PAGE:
Precious stones and gemstone value chains are particularly complex in Africa. The mining of these stones is predominantly through artisanal and small scale mining (ASM) whose activities are largely illegal and unregulated making it vulnerable to illegal dealings, corruption and conflict.
In Kenya, ASM accounts for over 80% of the annual gemstone and gold production with women and youth playing a major role (UNDP 2015). Kenya, boasts of the availability of over 10 different precious and semi-precious coloured gemstones, namely: Ruby, Tsavorite, Yellow Tourmaline, Green Tourmaline, Red Garnet, Colour Change Garnet, Aquamarine, Amethyst, Iolite and Blue Sapphire.

The 2021 Gems Fair seeks to highlight some of the rare gems and colored stones in the continent that could improve the economic and social dynamics of their source areas, which tend to be remote as well as position and promote women in the region, involved in the business of mining many of whom are at grassroots level, to access regional and international markets.

This year’s theme “2021 Africa Gems – Mine to Market” Fair and Conference will be interactive providing working sessions and panel discussions on the role that women can play to foster peace where gems and colored stones are mined. It will also provide an opportunity to agree on the way forward and get commitments of actions from stakeholders

Several international efforts targeted at empowering women in peacebuilding have been implemented. The United Nations Security Council Resolution 1325 (issued in 2000) on women, peace, and security is the lead initiative at the global level spearheading women’s roles in peacebuilding. Resolution 1325 includes a gender perspective in peacebuilding by highlighting the potential of women to play an active role in conflict resolution and state rebuilding throughout the peace process.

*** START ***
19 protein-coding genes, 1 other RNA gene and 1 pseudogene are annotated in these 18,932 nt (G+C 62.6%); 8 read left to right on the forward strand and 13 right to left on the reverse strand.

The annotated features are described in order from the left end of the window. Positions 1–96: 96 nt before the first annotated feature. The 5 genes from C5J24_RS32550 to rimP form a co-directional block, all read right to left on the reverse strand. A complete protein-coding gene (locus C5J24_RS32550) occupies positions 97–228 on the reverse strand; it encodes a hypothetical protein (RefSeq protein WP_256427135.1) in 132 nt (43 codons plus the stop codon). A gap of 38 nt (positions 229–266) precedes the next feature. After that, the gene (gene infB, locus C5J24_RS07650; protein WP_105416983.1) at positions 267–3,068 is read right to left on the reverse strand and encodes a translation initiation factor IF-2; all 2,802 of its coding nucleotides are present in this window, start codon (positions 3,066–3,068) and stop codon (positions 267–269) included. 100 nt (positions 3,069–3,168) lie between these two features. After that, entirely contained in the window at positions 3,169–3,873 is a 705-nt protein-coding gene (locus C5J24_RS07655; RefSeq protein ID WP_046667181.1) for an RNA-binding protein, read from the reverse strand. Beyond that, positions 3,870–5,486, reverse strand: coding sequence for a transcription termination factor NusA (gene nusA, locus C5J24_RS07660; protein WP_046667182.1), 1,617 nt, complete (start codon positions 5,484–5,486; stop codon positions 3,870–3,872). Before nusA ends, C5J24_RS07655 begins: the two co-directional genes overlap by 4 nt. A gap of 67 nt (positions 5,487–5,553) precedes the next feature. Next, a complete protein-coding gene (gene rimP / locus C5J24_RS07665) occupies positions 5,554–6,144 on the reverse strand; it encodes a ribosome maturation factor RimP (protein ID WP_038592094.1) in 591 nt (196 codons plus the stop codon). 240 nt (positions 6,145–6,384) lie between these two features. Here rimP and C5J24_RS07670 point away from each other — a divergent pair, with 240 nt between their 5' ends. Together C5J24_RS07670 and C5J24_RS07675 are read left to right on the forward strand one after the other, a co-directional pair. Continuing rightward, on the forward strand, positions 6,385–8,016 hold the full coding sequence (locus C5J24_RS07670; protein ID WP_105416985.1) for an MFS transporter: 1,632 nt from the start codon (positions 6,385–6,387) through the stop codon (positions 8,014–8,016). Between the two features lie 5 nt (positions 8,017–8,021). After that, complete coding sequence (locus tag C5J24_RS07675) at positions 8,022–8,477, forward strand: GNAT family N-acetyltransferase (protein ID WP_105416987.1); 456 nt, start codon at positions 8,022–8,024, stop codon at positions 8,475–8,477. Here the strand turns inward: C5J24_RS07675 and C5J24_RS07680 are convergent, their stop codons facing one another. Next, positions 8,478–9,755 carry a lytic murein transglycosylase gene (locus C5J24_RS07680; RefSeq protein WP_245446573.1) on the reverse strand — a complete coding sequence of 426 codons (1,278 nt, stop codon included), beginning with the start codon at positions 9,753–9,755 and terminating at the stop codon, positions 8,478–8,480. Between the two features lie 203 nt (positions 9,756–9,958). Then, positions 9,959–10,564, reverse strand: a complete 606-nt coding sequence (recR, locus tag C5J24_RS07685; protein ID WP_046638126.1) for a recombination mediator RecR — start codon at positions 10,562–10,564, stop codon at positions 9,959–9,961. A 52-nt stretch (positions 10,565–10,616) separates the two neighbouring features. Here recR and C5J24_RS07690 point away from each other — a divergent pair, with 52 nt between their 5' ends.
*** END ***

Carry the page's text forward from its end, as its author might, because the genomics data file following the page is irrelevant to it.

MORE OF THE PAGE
Subsequently the UN Entity for Gender Equality and the Empowerment of Women (known as UN Women) was established on 2014 with the mandate of “rearticulating the objectives of continued gender mainstreaming within peacekeeping operations”.

On the continent, the African Union Special Envoy on Women, Peace and Security has also embraced Resolution 1325, invoking it in action plans and strategies. In 2015, the Peace and Security Department of the African Union Commission launched the 5-year Gender, Peace and Security Programme (2015-2020) to develop effective strategies to increase women’s participation in the promotion of peace and security and enhance the protection of women in conflict and post-conflict situations in Africa.

Despite the efforts, these frameworks have provided only limited guidance to the role women can play to ensure conflict-free mineral sourcing to promote peace. Consequently, the incorporation of the role and empowerment of women in mining in peacebuilding efforts in the global, regional, and national peacebuilding policies and regulatory frameworks is underwhelming.